Wednesday, April 14, 2010

April Secret Agent Contest #27

TITLE: Nadia's Treasure
GENRE: YA Historical Fiction

It seemed as though she had only just landed into the feather tick, when her mind became cloudy. The air in her room was too hot to be comfortable, but not so much as to make her move off the bed to open the window. Thoughts swirled through her mind like autumn leaves in a whirlwind, all around the mystery of the note. Papa had written it, no doubts there, but the meaning behind his words was what bothered her.

"Be careful. Watch Nadia."

Those two phrases would not leave her alone. Careful of what? And why did she need any extra watching? Nacogdoches was not what anyone would consider a dangerous territory. It was hardly a settlement, and Texas wasn't at war anymore--at least, not the last she'd heard. Watching was for nursery children and mischievous boys, not an almost sixteen-year-old girl who could take care of herself. Did he think she might get lost in the trees, or run off and get married behind his back? The local boys were not that impressive.

The other words on the note reference to a captain, and a place that she had never heard of (Campeche, or some such) made no sense. She'd read it at least a dozen times and nowhere did the note explain why he had left. Her governess might know, but old Mrs. Greens queer behavior was a mite dodgier than usual. Truth out of her would be too much to ask at this point.


  1. The writing is fine, but there's nothing that really draws me in. The opening action - landing on a feather tick, thinking about a note - is just ho-hum.

    Not hooked.

  2. Since my sister-in-law and her family live in Nacogdoches, I couldn't not comment on this one. ;)

    So, I see the potential for a hook here, but it needs to be polished before it really shines. The first paragraph is descriptive without really moving, up until the mention of the note. Maybe you could start with that.

    The second paragraph does some good work establishing the historical setting, but I was kind of confused about who was supposed to be doing the watching until I got to the final paragraph. It would clarify things to mention straight off that the note was written for the governess.

    Finally, phrases like "mite dodgier" are fine for setting up a historically appropriate voice, but it needs to be consistent. Most of this excerpt had a fairly modern voice to my ears, up until the end.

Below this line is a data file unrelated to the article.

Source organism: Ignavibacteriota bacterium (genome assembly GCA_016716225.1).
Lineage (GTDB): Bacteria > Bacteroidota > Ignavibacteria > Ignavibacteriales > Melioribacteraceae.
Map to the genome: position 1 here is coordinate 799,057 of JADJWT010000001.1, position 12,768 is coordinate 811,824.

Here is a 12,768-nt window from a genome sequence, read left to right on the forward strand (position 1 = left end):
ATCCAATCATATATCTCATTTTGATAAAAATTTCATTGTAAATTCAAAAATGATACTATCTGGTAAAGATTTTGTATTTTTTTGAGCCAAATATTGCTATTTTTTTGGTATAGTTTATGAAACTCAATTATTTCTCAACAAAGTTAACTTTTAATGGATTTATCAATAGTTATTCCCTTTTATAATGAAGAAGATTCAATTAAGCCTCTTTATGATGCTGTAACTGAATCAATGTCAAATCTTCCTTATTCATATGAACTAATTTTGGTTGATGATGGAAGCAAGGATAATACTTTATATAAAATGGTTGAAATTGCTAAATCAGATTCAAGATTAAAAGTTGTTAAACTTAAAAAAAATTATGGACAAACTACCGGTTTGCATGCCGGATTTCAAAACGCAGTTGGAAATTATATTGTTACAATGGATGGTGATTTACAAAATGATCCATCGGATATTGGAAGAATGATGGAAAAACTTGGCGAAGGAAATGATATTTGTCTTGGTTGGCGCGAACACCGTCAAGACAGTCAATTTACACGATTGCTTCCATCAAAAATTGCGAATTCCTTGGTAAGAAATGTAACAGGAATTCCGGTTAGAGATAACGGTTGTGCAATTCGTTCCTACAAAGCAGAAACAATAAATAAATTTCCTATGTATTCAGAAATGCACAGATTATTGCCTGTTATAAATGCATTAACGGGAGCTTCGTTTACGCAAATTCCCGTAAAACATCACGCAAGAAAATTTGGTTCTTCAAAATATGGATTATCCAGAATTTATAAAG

3. The first paragraph talks about the weather and that really isn't a detail that draws me into a story--unless it's the perfect storm.

    The note has the potential to be intriguing, but we only see that it says : "Be careful. Watch Nadia." Then two paragraphs later other words in the note are referenced, which is confusing.

    I think this has the potential to be interesting, but maybe this isn't the best starting point for the story.

    Thanks for sharing. Best of luck!

  4. Not hooked, sorry. It read like a page from the middle of a book and not the start of a novel. You lost me on the second paragraph, There was nothing here to keep my interest.

  5. I think you may have packed too much in here - Papa, Nadia, Nacogdoches, war or not-war, captain, Campeche, Mrs. Green and her odd behavior - without giving us much to care about (because you haven't let us know the main character). And a bit odd that you explain what is in the note, instead of just quoting the whole thing.

    And, okay, we're confused. Where is Papa? Why does she have a governess?

  6. Sorry, I'm not hooked. I think your premise is really interesting, and I probably would read on just because of that, but this first page just didn't grab me.

    I agree with other commentators that you should start with some more action.

    Good luck! And definitely keep working on it--I think you have a promising story.

  7. I am not sure that I am interested. I would give it some more time, but this is not quite compelling to me.

  8. I've been keeping my eye out for more historical fiction lately, so I do like this entry. I am confused by why someone of obvious money would leave with only a note. I'd read on, but a teenager might not. Make it "a mite" more compelling and you'll have us.